This 1964 file photo from the World’s Fair in the Queens borough of New York shows a views of the future in the “Futurama 2” ride put together by General Motors.
View: Visions of 1964 World’s Fair Didn’t All Come True
The millions of visitors who attended the New York World’s Fair that opened in 1964 were introduced to a range of technological innovations and predictions. Some of those turned out to be right on the money and others, perhaps thankfully, were way off the mark.
In this 1964 file photo provided by AT&T, a Picturephone is demonstrated at the AT&T Pavilion at the 1964 World’s Fair in the Queens borough of New York. The Picturephone itself may have never caught on, but the concept endures in technology such as SKYPE. The New York World’s Fair that opened in April 1964 introduced the 51 million visitors to a range of technological innovations and predictions for how the future would look.
In this 1964 file photo provided by Disney, shows visitors to the “It’s a Small World” attraction at the 1964 World’s Fair in the Queens borough of New York. Along with three other exhibitions, including one featuring a robotic President Abraham Lincoln, Disney used the opportunity of the fair to test out concepts. The exhibitions and the robotic animation were then put in place at Disney’s parks and have been there ever since.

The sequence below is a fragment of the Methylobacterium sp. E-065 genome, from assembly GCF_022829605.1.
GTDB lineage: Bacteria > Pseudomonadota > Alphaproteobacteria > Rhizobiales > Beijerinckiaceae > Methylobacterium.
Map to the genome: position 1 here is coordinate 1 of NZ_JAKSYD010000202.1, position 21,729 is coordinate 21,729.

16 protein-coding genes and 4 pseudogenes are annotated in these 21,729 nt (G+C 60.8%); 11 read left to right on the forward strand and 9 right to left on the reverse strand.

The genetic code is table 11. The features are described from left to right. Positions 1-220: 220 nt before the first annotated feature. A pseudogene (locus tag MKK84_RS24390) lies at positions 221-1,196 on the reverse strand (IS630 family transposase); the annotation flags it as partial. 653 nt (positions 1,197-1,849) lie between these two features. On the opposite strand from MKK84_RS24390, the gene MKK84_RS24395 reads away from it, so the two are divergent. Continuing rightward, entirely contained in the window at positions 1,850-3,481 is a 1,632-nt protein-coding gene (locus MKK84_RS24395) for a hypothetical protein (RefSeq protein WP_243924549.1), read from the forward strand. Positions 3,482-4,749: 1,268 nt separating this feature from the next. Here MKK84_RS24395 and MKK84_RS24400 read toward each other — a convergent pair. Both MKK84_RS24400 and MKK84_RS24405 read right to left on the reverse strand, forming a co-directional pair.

This 1964 file photo shows the New York State Pavilion at the New York World’s Fair in New York. It was designed as sleek, space-age vision of the future: a pavilion of pillars with a suspended, shimmering roof that the 1964 World’s Fair billed as the “Tent of Tomorrow.” That imagined tomorrow has come and gone. Now the structure and its three nearby observation towers are abandoned relics, with rusted beams, faded paint and cracked concrete. As the fair’s 50th anniversary approaches, the remains of the New York State Pavilion are getting renewed attention, from preservationists who believe they should be restored, and from critics who see them as hulking eyesores that should be torn down. Neither option would come cheap: an estimated $14 million for demolition and $32 million to $72 million for renovation.
Filed Under: Aerospace + defense